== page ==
The haberman requires suction, unless you squeeze, which you can do at first to help teach baby that good stuff is in there. So, In the early days, using something like the Haberman feeder at first can help teach baby to nurse, in stages, working up to more and more suction needed. This is especially good for very weak, sick, or premature babies, because it gives instant reward yet builds musculature.

Once graduated from that bottle, though, choosing something like the ADIRI which is difficult to get breastmilk from (and makes the breast seem easy by comparison!) might be the way to go! I have several friends with typical babies who have all been through this. The moms needed to pump and feed all by bottle in the beginning weeks, and wean slowly off the bottle to the breast. One recently at 4 weeks started BF 5 minutes at a time without pulling 5 weeks totally breastfed. The other friend in town, worked for EIGHT WEEKS before baby was totally breastfed. But they stuck with it, and so so happy they did! The first baby is now just 6 weeks old, fully BF, the second baby mentioned is now one year old, and still nursing happily!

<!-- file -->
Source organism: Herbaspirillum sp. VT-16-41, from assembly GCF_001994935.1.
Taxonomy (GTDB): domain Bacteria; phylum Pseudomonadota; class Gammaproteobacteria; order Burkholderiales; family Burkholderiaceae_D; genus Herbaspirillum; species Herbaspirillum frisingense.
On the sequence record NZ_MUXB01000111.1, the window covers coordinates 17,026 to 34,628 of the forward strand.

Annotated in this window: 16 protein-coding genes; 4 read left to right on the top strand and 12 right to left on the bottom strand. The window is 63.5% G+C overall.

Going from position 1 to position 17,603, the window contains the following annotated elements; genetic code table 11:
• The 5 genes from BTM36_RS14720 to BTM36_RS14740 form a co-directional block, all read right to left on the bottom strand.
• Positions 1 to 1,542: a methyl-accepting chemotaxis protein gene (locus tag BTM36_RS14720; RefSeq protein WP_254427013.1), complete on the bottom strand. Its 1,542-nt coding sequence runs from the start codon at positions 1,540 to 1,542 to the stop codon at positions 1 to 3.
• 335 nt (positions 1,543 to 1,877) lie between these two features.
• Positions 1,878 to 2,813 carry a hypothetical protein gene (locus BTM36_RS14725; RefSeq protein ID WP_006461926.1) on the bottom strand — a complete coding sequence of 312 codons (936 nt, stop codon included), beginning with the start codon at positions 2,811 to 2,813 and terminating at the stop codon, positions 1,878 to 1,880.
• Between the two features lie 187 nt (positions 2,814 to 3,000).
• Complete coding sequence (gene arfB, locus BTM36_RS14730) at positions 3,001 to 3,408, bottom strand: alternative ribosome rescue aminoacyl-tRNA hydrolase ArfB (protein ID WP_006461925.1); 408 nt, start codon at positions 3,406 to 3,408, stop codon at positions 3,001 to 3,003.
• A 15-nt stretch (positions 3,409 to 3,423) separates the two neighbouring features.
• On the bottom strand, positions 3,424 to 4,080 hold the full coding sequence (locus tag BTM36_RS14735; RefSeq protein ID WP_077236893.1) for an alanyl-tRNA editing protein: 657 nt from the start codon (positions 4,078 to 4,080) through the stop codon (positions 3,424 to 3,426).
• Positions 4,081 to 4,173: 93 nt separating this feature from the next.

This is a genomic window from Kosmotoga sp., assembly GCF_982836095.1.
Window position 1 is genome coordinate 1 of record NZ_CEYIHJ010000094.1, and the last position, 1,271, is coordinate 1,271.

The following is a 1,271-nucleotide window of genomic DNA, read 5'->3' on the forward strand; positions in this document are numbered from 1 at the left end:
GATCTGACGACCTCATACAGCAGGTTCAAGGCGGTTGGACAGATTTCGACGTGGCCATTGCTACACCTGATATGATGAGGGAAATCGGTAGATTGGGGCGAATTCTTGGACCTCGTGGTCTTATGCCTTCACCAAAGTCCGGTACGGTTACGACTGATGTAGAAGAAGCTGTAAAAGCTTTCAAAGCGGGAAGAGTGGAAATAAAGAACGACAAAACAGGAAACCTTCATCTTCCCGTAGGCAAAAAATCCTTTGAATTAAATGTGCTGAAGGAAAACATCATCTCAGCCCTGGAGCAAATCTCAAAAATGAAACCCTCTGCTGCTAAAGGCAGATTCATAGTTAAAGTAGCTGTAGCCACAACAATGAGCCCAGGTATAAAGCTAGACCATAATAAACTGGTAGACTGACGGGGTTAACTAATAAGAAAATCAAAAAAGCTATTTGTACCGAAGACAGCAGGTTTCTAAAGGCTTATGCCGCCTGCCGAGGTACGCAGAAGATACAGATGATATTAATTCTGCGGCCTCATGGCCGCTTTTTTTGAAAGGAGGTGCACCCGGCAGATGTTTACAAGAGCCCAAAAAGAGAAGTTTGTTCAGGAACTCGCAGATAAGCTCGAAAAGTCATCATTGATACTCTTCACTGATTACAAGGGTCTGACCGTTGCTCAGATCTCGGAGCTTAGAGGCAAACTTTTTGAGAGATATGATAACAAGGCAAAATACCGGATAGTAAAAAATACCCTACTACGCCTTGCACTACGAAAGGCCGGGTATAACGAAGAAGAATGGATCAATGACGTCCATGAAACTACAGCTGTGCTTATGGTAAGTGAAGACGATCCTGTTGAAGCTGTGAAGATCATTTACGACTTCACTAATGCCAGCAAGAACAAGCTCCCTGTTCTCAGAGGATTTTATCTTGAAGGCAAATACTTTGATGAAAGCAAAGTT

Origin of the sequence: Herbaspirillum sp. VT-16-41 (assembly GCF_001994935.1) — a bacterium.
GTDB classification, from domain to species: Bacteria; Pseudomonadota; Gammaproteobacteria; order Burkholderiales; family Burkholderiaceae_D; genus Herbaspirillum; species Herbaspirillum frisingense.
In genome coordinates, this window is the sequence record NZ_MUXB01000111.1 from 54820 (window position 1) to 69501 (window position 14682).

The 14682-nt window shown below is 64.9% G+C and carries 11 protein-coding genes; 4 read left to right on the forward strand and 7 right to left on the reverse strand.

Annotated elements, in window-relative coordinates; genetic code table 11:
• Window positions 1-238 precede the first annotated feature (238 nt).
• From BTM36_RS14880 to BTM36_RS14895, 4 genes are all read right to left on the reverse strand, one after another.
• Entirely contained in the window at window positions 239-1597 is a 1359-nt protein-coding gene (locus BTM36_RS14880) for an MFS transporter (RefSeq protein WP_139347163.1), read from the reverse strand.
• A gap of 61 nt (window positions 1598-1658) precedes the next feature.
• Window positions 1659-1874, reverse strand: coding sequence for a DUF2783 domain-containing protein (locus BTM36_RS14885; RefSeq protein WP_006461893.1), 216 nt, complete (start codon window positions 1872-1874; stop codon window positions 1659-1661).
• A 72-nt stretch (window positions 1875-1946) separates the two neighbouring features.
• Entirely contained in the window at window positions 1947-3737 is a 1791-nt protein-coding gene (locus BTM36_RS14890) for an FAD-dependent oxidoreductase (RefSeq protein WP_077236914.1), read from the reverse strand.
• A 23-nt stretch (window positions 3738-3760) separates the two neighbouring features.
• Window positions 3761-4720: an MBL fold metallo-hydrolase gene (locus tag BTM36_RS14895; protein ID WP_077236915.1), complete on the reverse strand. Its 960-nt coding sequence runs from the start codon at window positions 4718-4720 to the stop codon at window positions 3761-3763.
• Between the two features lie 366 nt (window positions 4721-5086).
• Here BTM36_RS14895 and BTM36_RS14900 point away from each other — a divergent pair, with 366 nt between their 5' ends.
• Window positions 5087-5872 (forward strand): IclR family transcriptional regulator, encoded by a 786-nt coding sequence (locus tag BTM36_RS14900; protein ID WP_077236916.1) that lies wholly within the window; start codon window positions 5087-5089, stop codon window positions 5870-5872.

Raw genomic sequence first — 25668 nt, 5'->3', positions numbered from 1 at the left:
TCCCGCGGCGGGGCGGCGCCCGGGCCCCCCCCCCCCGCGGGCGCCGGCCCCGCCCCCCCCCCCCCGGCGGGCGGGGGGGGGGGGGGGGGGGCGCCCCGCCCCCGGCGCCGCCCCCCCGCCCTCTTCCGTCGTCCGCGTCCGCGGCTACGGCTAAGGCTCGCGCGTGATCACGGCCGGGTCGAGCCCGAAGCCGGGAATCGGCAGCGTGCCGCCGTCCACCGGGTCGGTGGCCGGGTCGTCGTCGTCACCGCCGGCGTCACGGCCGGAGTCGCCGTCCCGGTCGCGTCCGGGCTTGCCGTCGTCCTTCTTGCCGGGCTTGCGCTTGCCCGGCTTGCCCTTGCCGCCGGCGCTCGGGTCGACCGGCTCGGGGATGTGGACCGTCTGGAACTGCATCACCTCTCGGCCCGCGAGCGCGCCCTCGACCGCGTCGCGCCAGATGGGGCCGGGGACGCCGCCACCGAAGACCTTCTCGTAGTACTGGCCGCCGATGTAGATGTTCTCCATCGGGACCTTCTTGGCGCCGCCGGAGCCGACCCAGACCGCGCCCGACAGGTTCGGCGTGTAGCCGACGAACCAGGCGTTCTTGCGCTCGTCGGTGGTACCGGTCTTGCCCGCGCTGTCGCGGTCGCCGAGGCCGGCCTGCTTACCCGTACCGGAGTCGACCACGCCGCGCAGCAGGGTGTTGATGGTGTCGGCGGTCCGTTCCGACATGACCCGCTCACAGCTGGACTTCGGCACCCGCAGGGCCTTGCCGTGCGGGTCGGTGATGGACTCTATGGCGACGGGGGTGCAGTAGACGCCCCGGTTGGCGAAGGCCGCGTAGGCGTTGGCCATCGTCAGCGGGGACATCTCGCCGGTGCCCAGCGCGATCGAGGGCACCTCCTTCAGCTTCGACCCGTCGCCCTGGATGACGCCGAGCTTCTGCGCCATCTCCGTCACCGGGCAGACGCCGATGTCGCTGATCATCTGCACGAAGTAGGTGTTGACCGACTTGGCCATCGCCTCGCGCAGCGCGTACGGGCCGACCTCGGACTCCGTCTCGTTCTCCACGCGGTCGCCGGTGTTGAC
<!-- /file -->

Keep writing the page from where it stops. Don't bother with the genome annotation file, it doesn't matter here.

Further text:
Liora said...

I wanted to share some more good online sources for BF a baby with DS.

MOBI motherhood international

Canadian Down Syndrome society

Oral MOtor Myths of Babies with DS
Sara Rosenfeld Johnson

Day To Day Guide to BF